Naming Committee discusses Douglas Hall

Corryn Brock, News Editor

The Naming Committee met to discuss their charge, methods of collecting feedback from constituents and future meetings Thursday afternoon.

University President David Glassman spoke to the committee to have a deeper conversation on what the committee’s charge is supposed to be.

Glassman explained the charge is meant to be deciding whether Eastern should continue to commemorate the 1858 debate between Abraham Lincoln and Stephen Douglas through the residence halls, rather than just changing the name of Douglas Hall.

He emphasized he didn’t want the change to be directly about Douglas Hall, but focusing on the debate and its historical ties. Glassman added that the committee may consider changing the name of Lincoln Hall if they choose to no longer commemorate the debate.

However, if the committee decides the name of the halls should change they are also asked to recommend a name for the change. If they decide the university should continue to commemorate the debate they may still recommend a name change to make the name more clear with a sign explaining the significance of the names or perhaps a name change that reflects that the halls are for the debate not for the individuals they are named after.

Glassman also shared some suggestions he has been given for name changes like changing it to be named after former President Barrack Obama, abolitionist Frederick Douglas, Eastern’s first Black student Zella Powell and Mjr. Charles Hall who attended Eastern and was a Tuskegee Airmen.

Glassman also explained who the constituents are in this case: current students, alumni, faculty, staff members, members of the Charleston community and annuitants.

The committee discussed how they planned to collect feedback from constituents and whether they would keep feedback anonymous. Another discussion was had on whether they would take into consideration what individuals share about their thoughts on changing or keeping the name or if they would just keep record of how many people were for and against a change.

The committee created a subcommittee to plan the methods of collecting feedback and storing that information. The subcommittee will consist of Claudia Danyi and Sace Elder.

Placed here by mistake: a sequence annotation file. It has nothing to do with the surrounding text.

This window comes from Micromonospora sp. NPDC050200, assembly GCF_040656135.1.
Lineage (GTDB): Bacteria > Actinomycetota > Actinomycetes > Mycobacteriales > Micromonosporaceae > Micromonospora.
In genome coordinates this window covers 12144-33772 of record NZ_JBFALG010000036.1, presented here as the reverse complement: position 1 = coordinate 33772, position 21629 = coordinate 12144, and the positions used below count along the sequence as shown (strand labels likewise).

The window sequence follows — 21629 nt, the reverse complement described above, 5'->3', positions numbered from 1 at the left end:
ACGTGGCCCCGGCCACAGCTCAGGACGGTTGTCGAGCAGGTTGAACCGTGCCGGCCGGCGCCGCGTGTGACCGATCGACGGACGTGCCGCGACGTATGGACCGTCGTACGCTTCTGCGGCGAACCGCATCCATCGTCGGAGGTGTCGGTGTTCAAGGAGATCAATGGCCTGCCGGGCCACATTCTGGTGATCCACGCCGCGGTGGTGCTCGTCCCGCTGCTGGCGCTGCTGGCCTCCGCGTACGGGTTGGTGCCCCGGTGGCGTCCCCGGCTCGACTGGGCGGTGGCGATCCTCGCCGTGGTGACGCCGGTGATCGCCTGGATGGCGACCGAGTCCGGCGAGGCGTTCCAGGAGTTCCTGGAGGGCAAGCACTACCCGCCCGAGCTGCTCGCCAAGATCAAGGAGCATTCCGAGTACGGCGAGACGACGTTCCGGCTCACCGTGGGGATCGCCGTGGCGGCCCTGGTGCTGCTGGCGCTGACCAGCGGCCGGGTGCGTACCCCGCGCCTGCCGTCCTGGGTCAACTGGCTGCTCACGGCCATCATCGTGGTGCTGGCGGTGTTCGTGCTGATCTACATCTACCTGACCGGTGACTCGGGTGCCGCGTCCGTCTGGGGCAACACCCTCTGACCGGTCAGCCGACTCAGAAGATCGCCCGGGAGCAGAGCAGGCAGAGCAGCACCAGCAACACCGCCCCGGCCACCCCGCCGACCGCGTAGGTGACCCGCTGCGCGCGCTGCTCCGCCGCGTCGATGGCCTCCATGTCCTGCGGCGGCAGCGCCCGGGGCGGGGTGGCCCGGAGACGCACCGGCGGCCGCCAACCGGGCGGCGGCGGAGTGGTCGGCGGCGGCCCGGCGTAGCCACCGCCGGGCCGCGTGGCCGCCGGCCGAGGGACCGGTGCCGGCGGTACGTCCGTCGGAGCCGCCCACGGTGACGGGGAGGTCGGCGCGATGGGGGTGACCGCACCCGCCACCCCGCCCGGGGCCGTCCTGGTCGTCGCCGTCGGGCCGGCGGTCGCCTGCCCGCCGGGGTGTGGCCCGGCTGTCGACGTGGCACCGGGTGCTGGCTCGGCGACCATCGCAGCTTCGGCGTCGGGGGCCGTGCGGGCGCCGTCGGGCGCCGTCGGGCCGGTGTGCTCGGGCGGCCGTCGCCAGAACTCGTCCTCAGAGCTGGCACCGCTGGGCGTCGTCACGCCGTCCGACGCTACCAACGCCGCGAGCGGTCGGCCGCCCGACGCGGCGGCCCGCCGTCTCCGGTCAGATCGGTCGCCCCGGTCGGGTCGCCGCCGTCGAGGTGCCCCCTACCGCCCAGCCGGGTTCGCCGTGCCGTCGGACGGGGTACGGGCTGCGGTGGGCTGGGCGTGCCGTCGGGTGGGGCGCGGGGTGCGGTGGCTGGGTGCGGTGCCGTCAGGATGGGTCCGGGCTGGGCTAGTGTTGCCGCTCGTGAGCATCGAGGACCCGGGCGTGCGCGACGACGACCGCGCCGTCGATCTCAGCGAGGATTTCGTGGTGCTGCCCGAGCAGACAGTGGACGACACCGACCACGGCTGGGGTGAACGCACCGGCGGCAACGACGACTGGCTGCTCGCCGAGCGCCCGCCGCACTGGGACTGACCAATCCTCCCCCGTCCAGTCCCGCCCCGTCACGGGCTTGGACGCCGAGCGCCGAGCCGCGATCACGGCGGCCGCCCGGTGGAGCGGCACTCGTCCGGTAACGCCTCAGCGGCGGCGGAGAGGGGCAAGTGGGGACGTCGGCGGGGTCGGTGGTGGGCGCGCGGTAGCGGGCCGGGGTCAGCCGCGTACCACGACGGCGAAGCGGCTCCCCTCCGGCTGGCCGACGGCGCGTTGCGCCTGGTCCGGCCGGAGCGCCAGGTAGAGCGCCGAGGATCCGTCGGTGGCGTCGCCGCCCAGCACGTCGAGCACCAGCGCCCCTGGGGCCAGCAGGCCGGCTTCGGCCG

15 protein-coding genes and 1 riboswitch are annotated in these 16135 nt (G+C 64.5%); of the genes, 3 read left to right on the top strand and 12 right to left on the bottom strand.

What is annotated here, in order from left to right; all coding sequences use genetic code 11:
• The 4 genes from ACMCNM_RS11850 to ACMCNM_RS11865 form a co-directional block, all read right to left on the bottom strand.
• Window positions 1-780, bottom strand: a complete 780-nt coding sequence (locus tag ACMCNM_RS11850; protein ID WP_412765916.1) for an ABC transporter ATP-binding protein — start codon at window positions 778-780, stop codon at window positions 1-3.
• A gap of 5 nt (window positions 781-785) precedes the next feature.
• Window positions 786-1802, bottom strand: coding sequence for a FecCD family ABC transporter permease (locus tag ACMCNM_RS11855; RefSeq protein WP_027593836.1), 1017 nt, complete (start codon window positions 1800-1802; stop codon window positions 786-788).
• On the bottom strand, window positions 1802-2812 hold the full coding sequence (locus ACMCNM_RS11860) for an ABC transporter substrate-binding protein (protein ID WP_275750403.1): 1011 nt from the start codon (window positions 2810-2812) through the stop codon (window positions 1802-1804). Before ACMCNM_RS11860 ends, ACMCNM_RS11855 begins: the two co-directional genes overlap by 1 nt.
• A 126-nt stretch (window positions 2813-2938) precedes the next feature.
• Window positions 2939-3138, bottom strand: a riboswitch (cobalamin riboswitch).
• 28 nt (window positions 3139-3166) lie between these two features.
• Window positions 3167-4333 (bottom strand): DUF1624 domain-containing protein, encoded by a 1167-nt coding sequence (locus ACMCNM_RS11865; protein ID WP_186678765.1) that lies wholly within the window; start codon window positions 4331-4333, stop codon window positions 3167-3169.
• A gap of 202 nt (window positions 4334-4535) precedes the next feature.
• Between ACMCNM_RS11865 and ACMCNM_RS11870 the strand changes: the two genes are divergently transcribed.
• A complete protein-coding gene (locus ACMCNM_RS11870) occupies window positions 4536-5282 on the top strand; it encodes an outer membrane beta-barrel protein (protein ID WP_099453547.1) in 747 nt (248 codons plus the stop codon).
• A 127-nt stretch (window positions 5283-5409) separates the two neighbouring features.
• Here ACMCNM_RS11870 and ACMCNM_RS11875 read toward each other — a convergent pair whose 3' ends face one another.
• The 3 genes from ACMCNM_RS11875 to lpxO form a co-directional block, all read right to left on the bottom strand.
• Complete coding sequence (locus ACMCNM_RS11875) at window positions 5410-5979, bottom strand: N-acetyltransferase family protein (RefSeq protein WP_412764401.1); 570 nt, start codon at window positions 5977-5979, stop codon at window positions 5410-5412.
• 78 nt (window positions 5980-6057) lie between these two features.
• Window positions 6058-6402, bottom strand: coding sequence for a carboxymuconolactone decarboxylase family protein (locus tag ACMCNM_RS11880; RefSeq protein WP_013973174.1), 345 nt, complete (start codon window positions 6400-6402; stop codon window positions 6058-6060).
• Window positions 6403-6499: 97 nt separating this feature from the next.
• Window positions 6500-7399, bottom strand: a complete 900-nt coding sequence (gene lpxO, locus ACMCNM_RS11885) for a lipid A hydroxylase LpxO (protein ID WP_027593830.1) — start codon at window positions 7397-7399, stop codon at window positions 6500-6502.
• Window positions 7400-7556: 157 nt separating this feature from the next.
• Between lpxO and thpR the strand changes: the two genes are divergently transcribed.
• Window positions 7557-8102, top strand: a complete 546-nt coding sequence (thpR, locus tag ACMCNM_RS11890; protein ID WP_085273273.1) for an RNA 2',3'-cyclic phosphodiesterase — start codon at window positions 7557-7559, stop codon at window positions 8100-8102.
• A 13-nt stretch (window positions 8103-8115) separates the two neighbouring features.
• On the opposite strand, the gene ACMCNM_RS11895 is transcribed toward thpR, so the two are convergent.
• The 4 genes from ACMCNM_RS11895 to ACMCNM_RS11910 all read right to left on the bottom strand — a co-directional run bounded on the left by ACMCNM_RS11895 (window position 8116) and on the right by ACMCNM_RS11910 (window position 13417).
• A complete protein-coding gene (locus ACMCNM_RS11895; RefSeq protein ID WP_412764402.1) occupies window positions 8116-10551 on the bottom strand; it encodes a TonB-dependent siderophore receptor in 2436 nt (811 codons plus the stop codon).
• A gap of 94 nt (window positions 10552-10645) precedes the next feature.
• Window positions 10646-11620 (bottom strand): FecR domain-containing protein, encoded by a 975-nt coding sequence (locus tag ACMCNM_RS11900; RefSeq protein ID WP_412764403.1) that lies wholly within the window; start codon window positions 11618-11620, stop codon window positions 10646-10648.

The committee also spoke further about the history of Eastern discussing changing the name of Douglas Hall which was originally brought up ten years ago by former Eastern professor Christopher Hanlon.

Hanlon also spoke to the committee during public comment.

Hanlon discussed his thoughts on the significance of naming a building after someone.

“When you name a building after a historical figure you are not simply pointing out that this figure once existed, you’re saying you wish to honor this person,” Hanlon said. “You’re not saying that they were perfect, but you are saying here’s someone on balance, when you take the good with the bad is worth our praise.”

He added that the residence halls do not reflect the historical debate well but rather the two men they are named after.

“Both buildings tend to imply something like ‘here were two great Illinoisans, each of whom had some solid points to make, take your pick,” Hanlon said.

Hanlon referenced ex officio convener of the committee Ken Wetstein’s presentation of historical information of the naming of the residence halls as well and his own research into the original naming of the residence halls.

He described Eastern’s campus at the time of the naming.

“Six black students the year the building was being named. Editorials being published in the (Daily Eastern News) criticizing desegregation efforts,” Hanlon said. “Our first Black Homecoming Queen stripped of her title when a group of white students complained.”

He continued saying, “I would submit that the name of Douglas Hall is a remanent of that time.”

Hanlon added how directly tied to racism Douglas was.

“Douglas’s political style on the campaign trail and on the floor of the United States Senate was laced with foul-mouthed race baiting rhetoric. He exuded contempt for Black people and abolitionists and that’s why Frederick Douglass said, upon the Senator’s death in 1863, ‘no man of his time has done more to intensify hatred of the negro,’” Hanlon said. “That’s Frederick Douglass talking about the guy whose name adorns a dormitory on your campus.”

He said the renaming is now an issue bigger than the university.

“This is not some local issue anymore. It is not properly decided in light of local opinion or even student opinion. Since Eastern missed its chance to rename this building ten years ago, the University of Chicago has removed Doulgas’s name from one of its own buildings and a city park in Chicago has also been stripped of Douglas’s name. This is in keeping with renaming processes now underway around the county and the world. You could’ve led the way, but if you do not at least now follow in this context now, you dig in and insist on embracing Stephen Douglas you will distinguish Eastern as a place that is peculiarly determined to align itself with those who come to this issue from a place of resentment over critiques of historical racism, the Black Lives Matter Movement or Eastern’s own problematic record on race. Renaming is the default position. The easiest thing to do,” Hanlon said. “Not to do so now is to go out of your way in order to embrace Douglas and what he represents.”

Hanlon also offered suggestions for a rename, saying it does not matter as long as they denounce Douglas.

“I think you should name it for Obama, you should name it for Frederick Douglass, name it for that Homecoming Queen who lost her crown to a bunch of racists. Denounce Doulgas whoever you name it after and denounce the Eastern that once enshrined him,” Hanlon said. “Have that courage.”

The next meeting date is to be announced.


Corryn Brock can be reached at 581-2812 or at [email protected]